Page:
In fact, with Game the publishers did the opposite of rallying around. When things started to look bad, a number of big suppliers stopped distributing their games to the store, fearing their stock might get caught up in any liquidation. Losing access to a couple of big EA and Nintendo titles was what sent what was left of the company’s share price plummeting earlier this month. Some in the gaming sector are now fearful of what impact Game’s demise could have on their sales, though others believe their industry has moved beyond any dependence on the high street.
Of course Game may as yet be saved in one form or another by a buyer. But if not, its demise will help HMV and the record companies who have put much effort into keeping the record retailer in business. Though, let’s be honest, as when Zavvi and Woolworths went down, any post-Game boost will be temporary.
The record companies are probably to be congratulated for helping rather than hindering their last big retail friend in its moment of need, though perhaps they too should be thinking beyond the era of the high street. Either that, or be putting their heads together to imagine what a successful real world music store might look like once the CD has become a niche product. I’m still not convinced HMV’s grand gadget selling plan is the answer, and perhaps there are lessons to be learned from those indie retailers beating the gloom that is hanging over the high street that could be applied to a bigger retail chain.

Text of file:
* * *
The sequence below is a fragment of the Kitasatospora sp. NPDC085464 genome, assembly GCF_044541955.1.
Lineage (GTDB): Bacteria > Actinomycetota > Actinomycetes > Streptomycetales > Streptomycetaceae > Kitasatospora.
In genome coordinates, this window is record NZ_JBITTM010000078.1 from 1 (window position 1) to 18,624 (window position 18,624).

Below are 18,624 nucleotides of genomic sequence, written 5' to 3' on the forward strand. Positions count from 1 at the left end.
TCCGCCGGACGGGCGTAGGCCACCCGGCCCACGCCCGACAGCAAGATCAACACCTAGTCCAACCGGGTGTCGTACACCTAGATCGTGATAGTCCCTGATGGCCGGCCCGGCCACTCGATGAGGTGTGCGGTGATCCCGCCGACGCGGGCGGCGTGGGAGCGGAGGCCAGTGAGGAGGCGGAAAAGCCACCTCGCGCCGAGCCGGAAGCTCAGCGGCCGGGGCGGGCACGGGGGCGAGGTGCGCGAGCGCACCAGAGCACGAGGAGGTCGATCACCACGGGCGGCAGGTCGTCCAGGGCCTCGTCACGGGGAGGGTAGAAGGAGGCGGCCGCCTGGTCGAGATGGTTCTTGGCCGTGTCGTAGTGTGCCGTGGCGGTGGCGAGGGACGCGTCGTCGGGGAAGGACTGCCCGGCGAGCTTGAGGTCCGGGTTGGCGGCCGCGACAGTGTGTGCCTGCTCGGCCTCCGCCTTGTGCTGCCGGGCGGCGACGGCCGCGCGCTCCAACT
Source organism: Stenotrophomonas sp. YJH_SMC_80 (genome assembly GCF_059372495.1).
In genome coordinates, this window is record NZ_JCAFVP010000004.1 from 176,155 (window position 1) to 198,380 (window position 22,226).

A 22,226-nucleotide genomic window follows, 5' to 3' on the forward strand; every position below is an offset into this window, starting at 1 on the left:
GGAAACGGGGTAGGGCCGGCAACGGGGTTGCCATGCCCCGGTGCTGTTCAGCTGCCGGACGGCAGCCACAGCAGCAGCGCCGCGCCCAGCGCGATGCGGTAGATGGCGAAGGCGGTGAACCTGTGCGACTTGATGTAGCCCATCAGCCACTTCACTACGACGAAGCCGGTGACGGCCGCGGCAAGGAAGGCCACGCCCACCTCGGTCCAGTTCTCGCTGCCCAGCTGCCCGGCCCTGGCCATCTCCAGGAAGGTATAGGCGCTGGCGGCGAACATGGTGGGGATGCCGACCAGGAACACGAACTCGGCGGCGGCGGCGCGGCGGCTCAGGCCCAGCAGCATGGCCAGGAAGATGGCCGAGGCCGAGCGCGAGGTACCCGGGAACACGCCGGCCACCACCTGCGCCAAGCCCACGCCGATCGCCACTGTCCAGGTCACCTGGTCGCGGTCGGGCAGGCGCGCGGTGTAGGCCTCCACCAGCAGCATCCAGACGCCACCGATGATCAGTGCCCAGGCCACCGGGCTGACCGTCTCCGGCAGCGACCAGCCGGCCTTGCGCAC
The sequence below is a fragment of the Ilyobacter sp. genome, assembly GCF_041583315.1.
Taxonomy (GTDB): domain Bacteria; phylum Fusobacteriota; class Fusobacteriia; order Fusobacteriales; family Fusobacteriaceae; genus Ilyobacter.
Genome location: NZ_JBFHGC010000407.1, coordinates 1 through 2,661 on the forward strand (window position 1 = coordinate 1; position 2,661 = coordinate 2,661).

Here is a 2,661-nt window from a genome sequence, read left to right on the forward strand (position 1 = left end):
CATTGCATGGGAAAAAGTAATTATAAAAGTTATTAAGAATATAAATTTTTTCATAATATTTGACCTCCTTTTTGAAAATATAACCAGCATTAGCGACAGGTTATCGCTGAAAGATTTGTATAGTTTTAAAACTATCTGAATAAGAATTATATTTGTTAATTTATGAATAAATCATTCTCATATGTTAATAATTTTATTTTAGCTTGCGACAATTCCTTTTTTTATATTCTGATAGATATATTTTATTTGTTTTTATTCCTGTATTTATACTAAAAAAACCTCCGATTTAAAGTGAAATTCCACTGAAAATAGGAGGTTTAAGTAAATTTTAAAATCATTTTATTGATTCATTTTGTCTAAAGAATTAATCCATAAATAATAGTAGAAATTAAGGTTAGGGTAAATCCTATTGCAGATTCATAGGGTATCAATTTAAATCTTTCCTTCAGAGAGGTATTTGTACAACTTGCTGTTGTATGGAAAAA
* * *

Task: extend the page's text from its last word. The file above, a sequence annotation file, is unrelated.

Or, perhaps, just perhaps, the answer really is pies. Perhaps Greggs could put in a bid for both Game and HMV.
This week’s podcast is the last for three whole weeks, so make the most of it. On the latest edition you’ll find Chris and I talking about Game’s demise, various developments in digital music (including rumours that HTC has bought MOG and Spotify’s new apps), Tulisa’s sex tape, and Peter Waterman’s musical inventions. Track it down later this weekend at theCMUwebsite.com/podcast
ALSO IN THE NEWS
The BPI confirmed this week that 2011 was a very good year for UK artists in the US, with Brits accounting for 11.7% of the Stateside market, just as One Direction became the first British group ever to go straight to number one in the Billboard chart with their debut album. So that’s something to celebrate, isn’t it?
In return, the US gave us another secondary ticketing website to play with. Launching just in time to get in on all the public anger about such things, stemming from Channel 4’s recent ‘Dispatches’ documentary, the eBay-owned StubHub went live in the UK late last week. The company was keen to stress that it isn’t one of those bad secondary ticketing sites people are talking about, claiming to be “a very different proposition” to Viagogo, Seatwave et al.
Following her death last month, it was confirmed this week that Whitney Houston’s untimely demise was caused by drowning due to the effects of cocaine use and heart disease, which, while not entirely surprising, is sad nonetheless.
On Wednesday the government’s copyright consultation, which was launched after the publication of the Hargreaves Review last year, closed. The government claims that proposed changes to copyright law will boost the British economy to the tune of £7.9 billion – a figure which UK Music chief Jo Dipple said there was “scant evidence for and MP Pete Wishart called “bonkers”.